Wednesday, March 10, 2010

The Case of the “Hanging Nominative”

Designation defines the basic function of the nominative case in the Greek New Testament. It is most commonly thought of as the case of the subject. One rarely looks to the nominative to discover some important exegetical point. However, John 1:12 contains one such exegetical nuance discoverable in some translations but hidden in others.

John 1:12 in the New American Standard Bible (NASB) reads, “But as many as received Him, to them He gave the right to become children of God, even to those who believe in His name.” The relative clause translated “as many as received Him” represents a nominative plural clause that should function as the subject of an independent clause. But another subject “He” is inserted in the following independent clause. The initial nominative clause is left hanging without a connection to the main clause.

The New International Version of this passage says, “Yet to all who received him, to those who believed in his name, he gave the right to become children of God.” It changes the initial subject nominative to an indirect object dative,” to all who received him.” This has the effect of eliminating the hanging nominative subject of the NASB and the Greek text.

Although it may be advantageous for readers of the English Bible not to encounter a hanging nominative, there are reasons why writers used them. One possible use is for emphasis or focus. Stanley E. Porter, Idioms of the Greek New Testament, 86, writes
Since the independent nominative [hanging nominative] is in sense, though not in grammar, linked to an element in another clause, this construction quite possibly is used to draw attention to an item in the main clause which would be otherwise overlooked. The independent nominative may also serve as a topic marker or shifter which does not become grammatically entangled in the main construction.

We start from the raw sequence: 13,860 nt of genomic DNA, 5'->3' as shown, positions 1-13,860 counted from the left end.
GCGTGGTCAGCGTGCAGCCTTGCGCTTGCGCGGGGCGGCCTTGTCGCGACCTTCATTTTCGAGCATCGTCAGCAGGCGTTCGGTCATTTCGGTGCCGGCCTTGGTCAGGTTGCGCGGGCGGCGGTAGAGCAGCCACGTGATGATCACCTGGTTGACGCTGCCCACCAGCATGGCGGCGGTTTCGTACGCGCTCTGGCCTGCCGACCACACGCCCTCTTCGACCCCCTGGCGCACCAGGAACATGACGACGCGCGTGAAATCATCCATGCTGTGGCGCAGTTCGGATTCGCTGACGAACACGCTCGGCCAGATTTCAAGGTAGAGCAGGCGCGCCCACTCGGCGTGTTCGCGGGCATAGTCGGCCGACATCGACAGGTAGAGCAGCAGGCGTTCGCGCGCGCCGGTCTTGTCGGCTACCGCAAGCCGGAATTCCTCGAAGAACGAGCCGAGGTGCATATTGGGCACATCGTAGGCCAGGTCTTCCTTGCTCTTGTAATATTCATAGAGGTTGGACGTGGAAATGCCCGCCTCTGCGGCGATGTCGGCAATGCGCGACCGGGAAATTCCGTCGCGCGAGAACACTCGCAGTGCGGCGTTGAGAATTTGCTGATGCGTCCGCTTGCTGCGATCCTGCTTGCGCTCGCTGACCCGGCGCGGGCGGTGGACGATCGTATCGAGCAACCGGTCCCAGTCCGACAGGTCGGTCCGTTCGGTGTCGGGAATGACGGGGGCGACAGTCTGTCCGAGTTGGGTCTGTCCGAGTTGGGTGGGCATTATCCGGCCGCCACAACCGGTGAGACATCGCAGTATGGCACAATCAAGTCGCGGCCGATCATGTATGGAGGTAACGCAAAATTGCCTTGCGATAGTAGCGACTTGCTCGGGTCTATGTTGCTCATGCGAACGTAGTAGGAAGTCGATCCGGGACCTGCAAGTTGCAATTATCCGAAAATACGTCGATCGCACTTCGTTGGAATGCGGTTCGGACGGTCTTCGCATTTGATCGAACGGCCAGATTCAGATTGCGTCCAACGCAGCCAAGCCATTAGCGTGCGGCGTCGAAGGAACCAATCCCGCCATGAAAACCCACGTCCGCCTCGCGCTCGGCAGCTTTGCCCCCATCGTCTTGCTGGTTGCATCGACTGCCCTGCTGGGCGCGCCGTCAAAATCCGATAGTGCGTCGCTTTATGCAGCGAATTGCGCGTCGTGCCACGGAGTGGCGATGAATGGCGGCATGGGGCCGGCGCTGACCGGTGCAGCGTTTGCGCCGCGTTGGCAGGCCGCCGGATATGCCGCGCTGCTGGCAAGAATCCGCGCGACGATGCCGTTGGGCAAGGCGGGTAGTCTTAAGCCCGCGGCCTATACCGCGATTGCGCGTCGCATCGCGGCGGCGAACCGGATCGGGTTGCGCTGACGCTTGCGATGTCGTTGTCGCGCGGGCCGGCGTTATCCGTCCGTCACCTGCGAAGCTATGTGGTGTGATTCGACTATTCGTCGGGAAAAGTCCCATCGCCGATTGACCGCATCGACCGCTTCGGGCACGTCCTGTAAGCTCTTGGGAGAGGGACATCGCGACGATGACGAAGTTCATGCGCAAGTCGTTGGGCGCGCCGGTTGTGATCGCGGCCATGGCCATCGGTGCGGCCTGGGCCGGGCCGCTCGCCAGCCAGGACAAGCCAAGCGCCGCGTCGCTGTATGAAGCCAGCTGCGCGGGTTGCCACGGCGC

See also Daniel B. Wallace, Greek Grammar Beyond the Basics, 52.

In John 1:12, the writer emphasizes that, although Jesus’ own people did not receive him, those who did could become children of God. The hanging nominative appears to have the rhetorical effect of focusing the readers on those who did believe. A translation that captures this is, “But as for those who did receive Him . . . .”

The interpreter must be careful when translating not to ignore or distort the emphasis in the original text since emphasis is a powerful medium of communication and interpretation. If it is possible to transfer such emphasis into the English translation, the translator is duty-bound to do so.